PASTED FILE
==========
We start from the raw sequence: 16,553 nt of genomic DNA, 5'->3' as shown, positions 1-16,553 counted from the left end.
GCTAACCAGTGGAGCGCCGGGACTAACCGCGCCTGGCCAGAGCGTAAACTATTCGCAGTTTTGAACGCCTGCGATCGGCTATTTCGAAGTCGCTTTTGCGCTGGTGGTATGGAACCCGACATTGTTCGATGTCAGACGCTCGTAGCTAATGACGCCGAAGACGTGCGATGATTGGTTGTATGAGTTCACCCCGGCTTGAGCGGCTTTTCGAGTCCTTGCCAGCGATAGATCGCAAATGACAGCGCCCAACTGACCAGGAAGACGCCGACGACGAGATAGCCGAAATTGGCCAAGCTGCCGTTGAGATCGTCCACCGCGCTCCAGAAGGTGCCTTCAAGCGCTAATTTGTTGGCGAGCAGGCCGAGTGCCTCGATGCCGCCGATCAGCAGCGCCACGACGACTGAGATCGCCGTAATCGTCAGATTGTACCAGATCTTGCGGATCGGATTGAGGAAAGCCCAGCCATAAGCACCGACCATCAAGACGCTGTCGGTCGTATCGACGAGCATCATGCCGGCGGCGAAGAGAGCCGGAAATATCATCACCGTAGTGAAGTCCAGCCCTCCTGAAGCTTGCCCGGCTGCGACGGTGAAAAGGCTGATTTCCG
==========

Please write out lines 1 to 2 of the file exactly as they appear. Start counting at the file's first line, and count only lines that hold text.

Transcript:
We start from the raw sequence: 16,553 nt of genomic DNA, 5'->3' as shown, positions 1-16,553 counted from the left end.
GCTAACCAGTGGAGCGCCGGGACTAACCGCGCCTGGCCAGAGCGTAAACTATTCGCAGTTTTGAACGCCTGCGATCGGCTATTTCGAAGTCGCTTTTGCGCTGGTGGTATGGAACCCGACATTGTTCGATGTCAGACGCTCGTAGCTAATGACGCCGAAGACGTGCGATGATTGGTTGTATGAGTTCACCCCGGCTTGAGCGGCTTTTCGAGTCCTTGCCAGCGATAGATCGCAAATGACAGCGCCCAACTGACCAGGAAGACGCCGACGACGAGATAGCCGAAATTGGCCAAGCTGCCGTTGAGATCGTCCACCGCGCTCCAGAAGGTGCCTTCAAGCGCTAATTTGTTGGCGAGCAGGCCGAGTGCCTCGATGCCGCCGATCAGCAGCGCCACGACGACTGAGATCGCCGTAATCGTCAGATTGTACCAGATCTTGCGGATCGGATTGAGGAAAGCCCAGCCATAAGCACCGACCATCAAGACGCTGTCGGTCGTATCGACGAGCATCATGCCGGCGGCGAAGAGAGCCGGAAATATCATCACCGTAGTGAAGTCCAGCCCTCCTGAAGCTTGCCCGGCTGCGACGGTGAAAAGGCTGATTTCCG